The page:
Heading into the heel of the boot, we get to Apulia.
When it comes to being successful at agriculture, Apulia is top tier. This region produces more than half the Olive Oil in Italy, and still has space to make wine. Of the wines that come from this regions, the two to look for are Negroamaro and Primitivo.
- Negroamaro – A deep, dark, rustic wine with huge black fruit and good structure. It comes best under the Salice Salentino labeling.
- Primitivo – The same grape as California Zinfandel, Italian Primitivo is undergoing a renaissance where the dry example is similar to the California example. Look for dolce for a unique sweet experience.
La Pisara Negroamaro Salento 2012
Like Aglianico, I have a soft spot in my heart for Negroamaro. Cheap wine, packed with flavor? What’s not to love? While Negroamaro literally means ‘black bitter’, it doesn’t mean the wine should be. Rather it overloads with fruit, backed with great tannin. So can La Pisara Negroamaro Salento deliver?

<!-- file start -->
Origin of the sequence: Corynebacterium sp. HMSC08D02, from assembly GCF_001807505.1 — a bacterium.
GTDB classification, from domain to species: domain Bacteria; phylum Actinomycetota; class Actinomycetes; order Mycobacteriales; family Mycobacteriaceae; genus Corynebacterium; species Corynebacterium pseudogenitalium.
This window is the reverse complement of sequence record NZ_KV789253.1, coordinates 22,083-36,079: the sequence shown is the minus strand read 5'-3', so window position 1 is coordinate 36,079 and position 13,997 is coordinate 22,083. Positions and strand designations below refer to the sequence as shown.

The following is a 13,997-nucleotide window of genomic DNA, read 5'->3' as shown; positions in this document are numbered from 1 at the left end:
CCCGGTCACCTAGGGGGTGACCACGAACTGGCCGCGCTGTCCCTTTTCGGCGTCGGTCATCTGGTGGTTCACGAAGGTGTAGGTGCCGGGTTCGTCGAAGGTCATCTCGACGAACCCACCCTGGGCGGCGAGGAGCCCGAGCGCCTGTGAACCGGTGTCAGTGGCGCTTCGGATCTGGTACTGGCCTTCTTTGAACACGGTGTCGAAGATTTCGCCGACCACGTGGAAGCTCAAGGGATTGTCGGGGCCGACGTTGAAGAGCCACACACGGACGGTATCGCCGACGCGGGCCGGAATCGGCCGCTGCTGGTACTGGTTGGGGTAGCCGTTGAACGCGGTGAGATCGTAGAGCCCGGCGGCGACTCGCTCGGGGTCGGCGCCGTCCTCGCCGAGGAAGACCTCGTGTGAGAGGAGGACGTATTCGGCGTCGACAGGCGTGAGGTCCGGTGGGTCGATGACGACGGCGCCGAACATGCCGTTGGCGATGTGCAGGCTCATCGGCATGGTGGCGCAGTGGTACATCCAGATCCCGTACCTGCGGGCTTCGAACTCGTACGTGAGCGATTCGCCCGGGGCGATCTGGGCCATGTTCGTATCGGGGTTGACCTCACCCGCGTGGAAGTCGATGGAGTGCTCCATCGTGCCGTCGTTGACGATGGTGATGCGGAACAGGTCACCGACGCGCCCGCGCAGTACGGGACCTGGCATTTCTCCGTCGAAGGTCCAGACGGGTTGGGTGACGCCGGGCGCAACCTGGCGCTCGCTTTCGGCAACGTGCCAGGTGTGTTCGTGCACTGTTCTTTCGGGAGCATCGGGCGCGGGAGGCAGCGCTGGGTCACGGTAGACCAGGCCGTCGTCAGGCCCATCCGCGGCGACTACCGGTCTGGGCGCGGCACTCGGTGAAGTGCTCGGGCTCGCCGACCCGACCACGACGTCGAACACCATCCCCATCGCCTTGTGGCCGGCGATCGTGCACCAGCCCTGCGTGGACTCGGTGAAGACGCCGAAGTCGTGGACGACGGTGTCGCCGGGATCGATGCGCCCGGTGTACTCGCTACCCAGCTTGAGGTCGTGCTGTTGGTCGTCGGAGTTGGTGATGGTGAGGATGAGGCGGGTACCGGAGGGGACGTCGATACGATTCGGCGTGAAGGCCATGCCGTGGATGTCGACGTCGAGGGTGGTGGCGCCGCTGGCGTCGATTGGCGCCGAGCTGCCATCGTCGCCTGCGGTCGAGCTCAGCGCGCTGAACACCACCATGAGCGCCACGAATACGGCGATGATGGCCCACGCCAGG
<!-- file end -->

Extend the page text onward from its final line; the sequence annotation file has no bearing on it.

Sight: A firm ruby core with little transparency and a lean into purple.
Smell: Violets and jasmine mix with cherries and raspberries. Black plums and hints of licorice jump in with a bit of earth and herbs. Touch of varnish.
Sip: The body is green and moderate and the palate with lots of acidity. The green elements are very stemmy and herbal. They barely budge for hints of black cherries and plums. Black pepper gets through, but the body is bitter.
Savor: The ending has some rather smooth, but aggressive tannins. The finish is herbal, green, and has hints of clove. It lasts and moves past graphite.
La Pisara Negroamaro Salento puts the ‘bitter’ into Negroamaro. La Pisara has some interesting notes on the nose, but it’s just too bitter. Not in a way that it’s just bitter, but in a way that’s it’s actually underripe. It isn’t beyond redemption, but La Pisara Negroamaro Salento is just not enjoyable.
Verdict: Herbal, Bitter, Green, Black Cherry